— Kylie Svenson, Associate Clinical Social Worker in San Francisco, CA

This approach looks into how older patterns are getting in the way of your current experience of the world. By working through these early experiences, new options are available for relating to yourself and others in your current life.

— Mary Bruce-Owenby, Licensed Marriage & Family Therapist in Los Angeles, CA
 

I am a licensed psychoanalyst who is trained to work with individuals through their own unique unconscious material as a path toward healing and wholeness. In order for one to become a psychoanalyst there is a rigorous standard of completing several years of weekly psychoanalysis in addition to psychoanalytic supervision in clinical work. As a psychoanalyst, I have been through my own therapeutic process which gives me a great amount of respect for the vulnerability that patients experience.

— Holly Vollink-Lent, Psychoanalyst in Rochester, NY

I am trained at the MN Psychoanalytic Society and Institute.

— Kaycie Dale, Counselor in Edina, MN
 

All of my clinical training was in psychoanalytic psychotherapy. What does this mean? We learned from thinkers such as Freud, Melanie Klein, and Wilfred Bion among others. All of these thinkers developed brilliant ideas and concepts about early relating and how it imprints on our relationship style and patterns. In therapy, we might be looking at how these elements play out in your relationships and communication with others.

— Marjorie Cohn, Clinical Psychologist

My style is warm & authentic. I take a non-directive stance, meaning that it’s important for me to allow enough space for different aspects of your internal experience to emerge. I will share my thoughts with you, especially when something feels important, but I won’t tell you what you should or shouldn’t do. Our sessions will instead open up a reflective space where we have the freedom & spontaneity to play with different perspectives & think together in ways that feel generative.

— Katie Flach, Licensed Marriage & Family Therapist in San Jose, CA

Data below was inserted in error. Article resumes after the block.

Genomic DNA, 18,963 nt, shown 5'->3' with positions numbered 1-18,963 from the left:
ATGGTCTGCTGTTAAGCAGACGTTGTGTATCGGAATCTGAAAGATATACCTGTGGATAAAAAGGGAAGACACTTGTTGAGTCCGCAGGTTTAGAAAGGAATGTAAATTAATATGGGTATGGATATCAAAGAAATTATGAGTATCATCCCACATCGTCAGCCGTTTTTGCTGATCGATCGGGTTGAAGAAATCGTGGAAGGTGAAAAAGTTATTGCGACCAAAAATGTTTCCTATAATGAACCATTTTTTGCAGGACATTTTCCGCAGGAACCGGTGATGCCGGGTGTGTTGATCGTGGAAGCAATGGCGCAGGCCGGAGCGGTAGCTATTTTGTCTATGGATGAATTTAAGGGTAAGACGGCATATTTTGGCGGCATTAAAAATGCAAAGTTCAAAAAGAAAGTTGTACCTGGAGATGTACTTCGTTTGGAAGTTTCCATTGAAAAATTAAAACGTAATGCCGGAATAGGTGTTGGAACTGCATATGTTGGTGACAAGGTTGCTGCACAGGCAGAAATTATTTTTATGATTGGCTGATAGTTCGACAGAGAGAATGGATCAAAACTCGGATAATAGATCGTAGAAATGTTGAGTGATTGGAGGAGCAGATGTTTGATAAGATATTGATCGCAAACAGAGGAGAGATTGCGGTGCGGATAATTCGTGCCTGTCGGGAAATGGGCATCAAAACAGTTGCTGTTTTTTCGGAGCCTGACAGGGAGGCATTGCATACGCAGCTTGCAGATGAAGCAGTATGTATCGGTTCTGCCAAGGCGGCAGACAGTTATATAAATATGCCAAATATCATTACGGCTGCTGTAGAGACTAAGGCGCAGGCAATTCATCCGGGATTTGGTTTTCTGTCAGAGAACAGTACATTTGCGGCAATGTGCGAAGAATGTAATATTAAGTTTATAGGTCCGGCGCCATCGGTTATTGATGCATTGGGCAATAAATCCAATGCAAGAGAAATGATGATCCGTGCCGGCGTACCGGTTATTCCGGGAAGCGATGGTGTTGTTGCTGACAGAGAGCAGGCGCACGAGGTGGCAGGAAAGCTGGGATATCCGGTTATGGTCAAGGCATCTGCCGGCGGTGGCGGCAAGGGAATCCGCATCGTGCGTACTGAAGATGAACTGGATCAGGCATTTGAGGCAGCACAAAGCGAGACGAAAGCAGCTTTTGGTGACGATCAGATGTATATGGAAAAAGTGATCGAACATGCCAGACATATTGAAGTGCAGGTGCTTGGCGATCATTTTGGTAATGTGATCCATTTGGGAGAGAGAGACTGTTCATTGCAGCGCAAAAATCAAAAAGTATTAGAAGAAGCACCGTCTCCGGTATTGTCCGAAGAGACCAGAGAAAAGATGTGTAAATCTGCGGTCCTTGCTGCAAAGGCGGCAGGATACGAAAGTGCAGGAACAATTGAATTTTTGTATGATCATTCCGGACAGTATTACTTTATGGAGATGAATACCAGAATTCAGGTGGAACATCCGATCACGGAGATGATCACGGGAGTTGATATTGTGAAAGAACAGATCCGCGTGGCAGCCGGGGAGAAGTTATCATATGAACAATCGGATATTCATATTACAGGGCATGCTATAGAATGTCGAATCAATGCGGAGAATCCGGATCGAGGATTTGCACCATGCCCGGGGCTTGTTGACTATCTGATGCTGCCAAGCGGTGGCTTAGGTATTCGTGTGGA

I practice psychoanalytically due to what I perceive be the clinical efficacy of working with the unconscious or, to steal a phrase from a psychoanalytic figure, "that which we don't know we know".

— Davin Reich, Licensed Clinical Social Worker in BROOKLYN, NY

I have received over two years of training and supervision in Intersubjectivity Theory, a contemporary psychoanalytic theory.

— Bianca Martinez, Associate Marriage & Family Therapist in Pasadena, CA
 

This therapy is essentially synonymous with psychodynamic therapy.

— Anna C. Lewis, Clinical Psychologist in San Francisco, CA
 

Psychoanalytic theory influences my approach due to what I perceive be the clinical significance of naming and working with the unconscious.

— Davin Reich, Licensed Clinical Social Worker in BROOKLYN, NY

The Psychoanalytic model is client-centered and focuses on the past experiences of each client. Past experiences often impact current life situations which can hinder productive growth in the here and now. Past experiences such as childhood trauma or family life cycles are addressed to identify behavioral patterns that require change in the clients life.

— Deahdra Chambers, Licensed Professional Clinical Counselor in Biscoe, NC
 

Psychoanalytic treatment influences my approach due to what I perceive be the clinical relevance of working with the unconscious or, to steal a phrase, the knowledge we do not know we know which exerts an influence over us.

— Davin Reich, Licensed Clinical Social Worker in BROOKLYN, NY

This is my primary modality, and my training in this area includes dozens of shorter-term classes at San Francisco Center for Psychoanalysis, completion of of their six month case conference, enrollment in their two year Psychoanalytic Psychotherapy Training Program (now in year two), ongoing individual consultation and supervision under a number of prominent therapists and analysts in the psychoanalytic community, including Beth Steinberg, and participation in countless lectures and seminars.

— Kylie Svenson, Associate Clinical Social Worker in San Francisco, CA

Psychoanalytic theory influences my approach due to what I perceive be the clinical significance of naming and working with the unconscious or, to steal a phrase and put it another way, to work with the knowledge we do not know we know which exerts an influence on us.

— Davin Reich, Licensed Clinical Social Worker in BROOKLYN, NY
 

I'm a certified psychoanalytic psychotherapist.

— Daniel G. Butler, Counselor in San Francisco, CA